Pakistan Prime Minister Imran Khan has again asked the United States to resolve the dispute related to Jammu and Kashmir, saying that if “the Americans have the resolve, the will, this can be sorted out”, reported the Hindustan Times, citing an interview to American news website Axios.
Khan has repeatedly urged world leaders to intervene in the Jammu and Kashmir matter after the Indian government on August 5, 2019, took away the region’s special status and split the erstwhile state into the Union Territories of Jammu and Kashmir, and Ladakh.
“A disputed territory, according to the UN Security Council resolutions,” he said in the interview, according to the Hindustan Times. “There should have been a plebiscite for the people of Kashmir to decide about their own future. That has never taken place, it is festering.”
Khan said it was hypocrisy to focus on the human rights violations of Uighur Muslims in China and not Jammu and Kashmir. “Hundred thousand Kashmiris have been killed...literally it’s an open prison in Kashmir...nine million Kashmiris have been put there...why is that not an issue?” the Pakistan prime minister told Axios.
The Pakistani prime minister was asked about the opinion of intelligence experts, who said that the country has been rapidly increasing its nuclear arsenal, reported The Kashmir Walla.
“I don’t know where they [analysts] have come up with this,” Khan said in the interview. “Pakistan’s nuclear arsenal is simply a deterrent, to protect ourselves. As far as I know, it is not an offensive thing. Any country which has a neighbour seven times its size would be worried.”
Khan, however, said he was opposed to nuclear arms. “The moment there is a settlement on Kashmir, the two neighbours would live as civilised people. We will not need to have nuclear deterrents,” he said, according to The Kashmir Walla.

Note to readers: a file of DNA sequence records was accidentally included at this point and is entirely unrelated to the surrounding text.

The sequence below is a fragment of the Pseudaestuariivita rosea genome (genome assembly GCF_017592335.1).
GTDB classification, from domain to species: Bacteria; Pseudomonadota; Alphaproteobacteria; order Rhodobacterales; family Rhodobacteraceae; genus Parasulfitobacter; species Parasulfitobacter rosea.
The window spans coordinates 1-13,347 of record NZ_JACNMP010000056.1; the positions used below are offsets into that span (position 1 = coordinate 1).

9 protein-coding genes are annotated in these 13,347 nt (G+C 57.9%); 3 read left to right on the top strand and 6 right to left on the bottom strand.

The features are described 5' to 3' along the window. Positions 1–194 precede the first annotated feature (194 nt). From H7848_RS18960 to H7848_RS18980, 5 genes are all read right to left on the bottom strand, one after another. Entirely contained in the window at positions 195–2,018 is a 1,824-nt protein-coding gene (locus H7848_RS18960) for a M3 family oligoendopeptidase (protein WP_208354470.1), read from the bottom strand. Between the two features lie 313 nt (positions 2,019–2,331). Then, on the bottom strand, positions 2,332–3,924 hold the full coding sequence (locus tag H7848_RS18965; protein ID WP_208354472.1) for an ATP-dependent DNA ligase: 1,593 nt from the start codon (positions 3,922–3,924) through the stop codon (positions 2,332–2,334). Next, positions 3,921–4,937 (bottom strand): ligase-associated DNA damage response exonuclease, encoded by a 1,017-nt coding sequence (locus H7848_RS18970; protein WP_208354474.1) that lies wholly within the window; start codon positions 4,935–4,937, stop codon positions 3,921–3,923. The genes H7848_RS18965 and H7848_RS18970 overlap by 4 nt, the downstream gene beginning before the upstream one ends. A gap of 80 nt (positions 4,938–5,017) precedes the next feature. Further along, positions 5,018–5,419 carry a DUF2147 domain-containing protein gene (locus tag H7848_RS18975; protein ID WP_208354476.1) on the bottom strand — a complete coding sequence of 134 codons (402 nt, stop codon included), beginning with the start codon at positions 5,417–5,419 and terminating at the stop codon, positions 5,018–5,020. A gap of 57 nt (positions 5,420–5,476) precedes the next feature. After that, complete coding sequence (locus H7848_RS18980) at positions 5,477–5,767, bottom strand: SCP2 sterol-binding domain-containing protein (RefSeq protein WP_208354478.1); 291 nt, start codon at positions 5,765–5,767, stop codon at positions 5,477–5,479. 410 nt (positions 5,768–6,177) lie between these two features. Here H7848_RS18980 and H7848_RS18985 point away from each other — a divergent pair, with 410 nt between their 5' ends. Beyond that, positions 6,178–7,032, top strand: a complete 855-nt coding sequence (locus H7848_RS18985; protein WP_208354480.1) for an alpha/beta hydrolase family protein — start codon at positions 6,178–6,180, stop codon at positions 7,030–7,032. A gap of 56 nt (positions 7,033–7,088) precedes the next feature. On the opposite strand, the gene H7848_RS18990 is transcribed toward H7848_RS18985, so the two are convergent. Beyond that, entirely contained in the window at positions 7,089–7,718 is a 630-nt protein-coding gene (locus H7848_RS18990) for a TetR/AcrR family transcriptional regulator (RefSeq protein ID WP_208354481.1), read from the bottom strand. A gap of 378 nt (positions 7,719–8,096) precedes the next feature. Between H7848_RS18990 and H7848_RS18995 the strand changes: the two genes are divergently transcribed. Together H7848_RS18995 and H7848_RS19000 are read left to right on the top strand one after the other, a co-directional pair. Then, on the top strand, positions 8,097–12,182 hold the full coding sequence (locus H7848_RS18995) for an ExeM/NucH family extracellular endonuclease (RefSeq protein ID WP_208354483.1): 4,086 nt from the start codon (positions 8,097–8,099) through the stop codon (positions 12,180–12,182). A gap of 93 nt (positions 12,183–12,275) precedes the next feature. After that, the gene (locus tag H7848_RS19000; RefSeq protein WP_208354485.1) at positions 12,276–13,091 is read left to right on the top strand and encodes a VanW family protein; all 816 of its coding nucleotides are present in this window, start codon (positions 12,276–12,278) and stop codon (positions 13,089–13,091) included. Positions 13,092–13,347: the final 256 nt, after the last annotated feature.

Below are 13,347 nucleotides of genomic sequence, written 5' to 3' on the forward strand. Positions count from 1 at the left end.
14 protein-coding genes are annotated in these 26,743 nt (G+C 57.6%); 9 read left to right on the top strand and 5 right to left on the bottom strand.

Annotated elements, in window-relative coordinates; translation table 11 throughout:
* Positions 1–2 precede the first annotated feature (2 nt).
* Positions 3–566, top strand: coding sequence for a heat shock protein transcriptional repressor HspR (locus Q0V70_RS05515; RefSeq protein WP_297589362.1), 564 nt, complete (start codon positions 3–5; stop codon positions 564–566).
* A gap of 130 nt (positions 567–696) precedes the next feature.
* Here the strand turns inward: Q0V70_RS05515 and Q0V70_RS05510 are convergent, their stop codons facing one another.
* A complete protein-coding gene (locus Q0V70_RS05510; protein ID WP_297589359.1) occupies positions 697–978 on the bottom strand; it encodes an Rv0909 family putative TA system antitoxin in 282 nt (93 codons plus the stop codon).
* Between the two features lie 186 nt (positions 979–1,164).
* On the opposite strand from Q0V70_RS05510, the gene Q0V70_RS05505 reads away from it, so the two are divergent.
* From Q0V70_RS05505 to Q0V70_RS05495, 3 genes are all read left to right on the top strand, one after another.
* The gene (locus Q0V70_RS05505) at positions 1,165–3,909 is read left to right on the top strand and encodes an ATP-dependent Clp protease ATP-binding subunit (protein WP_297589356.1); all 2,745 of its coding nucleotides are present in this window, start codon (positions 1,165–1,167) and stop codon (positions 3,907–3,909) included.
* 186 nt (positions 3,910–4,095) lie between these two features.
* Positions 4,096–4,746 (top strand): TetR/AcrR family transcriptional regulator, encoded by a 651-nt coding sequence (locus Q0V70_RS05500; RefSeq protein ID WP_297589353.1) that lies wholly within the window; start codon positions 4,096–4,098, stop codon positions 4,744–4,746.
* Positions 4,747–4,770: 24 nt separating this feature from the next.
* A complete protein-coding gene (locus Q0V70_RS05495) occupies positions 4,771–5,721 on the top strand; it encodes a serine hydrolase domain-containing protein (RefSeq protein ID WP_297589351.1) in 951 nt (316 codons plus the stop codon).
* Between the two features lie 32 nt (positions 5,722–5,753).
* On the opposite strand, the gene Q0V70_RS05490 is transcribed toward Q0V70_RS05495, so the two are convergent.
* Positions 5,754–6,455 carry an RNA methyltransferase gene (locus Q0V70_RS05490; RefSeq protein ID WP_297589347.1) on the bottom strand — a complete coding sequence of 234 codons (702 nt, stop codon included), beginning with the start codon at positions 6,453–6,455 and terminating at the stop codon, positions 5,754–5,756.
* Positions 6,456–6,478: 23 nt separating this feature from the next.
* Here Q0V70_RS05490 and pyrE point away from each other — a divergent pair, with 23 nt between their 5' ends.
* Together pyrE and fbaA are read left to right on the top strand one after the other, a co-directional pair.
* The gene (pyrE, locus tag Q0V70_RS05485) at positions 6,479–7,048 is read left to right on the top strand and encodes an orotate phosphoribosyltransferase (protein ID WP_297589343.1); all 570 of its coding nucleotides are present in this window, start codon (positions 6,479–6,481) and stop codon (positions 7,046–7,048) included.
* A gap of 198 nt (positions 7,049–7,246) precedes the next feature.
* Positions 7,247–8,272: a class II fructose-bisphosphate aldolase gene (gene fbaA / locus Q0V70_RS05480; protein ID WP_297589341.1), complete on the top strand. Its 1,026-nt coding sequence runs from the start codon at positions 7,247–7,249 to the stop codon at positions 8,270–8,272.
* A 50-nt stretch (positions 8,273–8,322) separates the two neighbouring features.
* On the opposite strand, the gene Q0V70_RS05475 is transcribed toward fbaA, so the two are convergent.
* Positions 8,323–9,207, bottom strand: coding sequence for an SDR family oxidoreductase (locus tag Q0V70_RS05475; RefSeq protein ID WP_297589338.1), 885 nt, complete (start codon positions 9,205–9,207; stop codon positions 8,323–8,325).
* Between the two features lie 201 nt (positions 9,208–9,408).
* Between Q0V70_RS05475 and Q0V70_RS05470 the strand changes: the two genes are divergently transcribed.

When the interviewer questioned Khan’s silence on the condition of Uighur Muslims in China, the prime minister said he had spoken to Beijing behind “closed doors” about certain matters with which Pakistan had a problem.
The interviewer further asked the prime minister whether it made him “sick to have to be quiet because of all this money they are putting into Pakistan”. To this, Khan said that there were a lot of atrocities in Syria and other countries but he would not be able to speak about everything.
“I concentrate on what is happening on my border...in my country,” the prime minister said. When it was pointed out that China and Pakistan share a border, Khan said “this [human rights violations] was not the picture” that was presented by Beijing.
“Our discussions with [the] Chinese will always be behind closed doors,” Khan said.
In May, Khan had said that Islamabad will not hold talks with India till New Delhi reversed its decision to revoke special status granted to Jammu and Kashmir under Article 370 of the Indian Constitution.
India has maintained that Jammu and Kashmir is an integral part of India and matters relating to the region was the country’s internal matter. New Delhi has repeatedly criticised Pakistan for bringing up the matter in global forums.
The relationship between the two countries had deteriorated after India abrogated the special status granted to Jammu in Kashmir on August 5, 2019. However, their relations saw multiple positive developments a few months ago.
In February, the two countries released a rare joint statement, announcing a ceasefire along the Line of Control. The declaration reaffirmed the commitment of the countries made during the 2003 ceasefire agreement. Prime Minister Narendra Modi and Khan also exchanged letters in March, expressing their intentions to establish “cordial relations”.
However, the positive developments took a hit in April after Pakistan deferred the decision to import cotton and sugar from India just a day after the country’s top decision-making body on commerce lifted a ban to facilitate the trade. Pakistan had then said that the bilateral relations could not be normalised unless India revokes the August 5, 2019, decision.
Later in April, a top United Arab Emirates diplomat said that the country was mediating between India and Pakistan to help them reach a “healthy and functional” relationship. His comment had come after Reuters reported that top intelligence officers from India and Pakistan held “secret talks” in Dubai in January to ease military tension regarding Kashmir.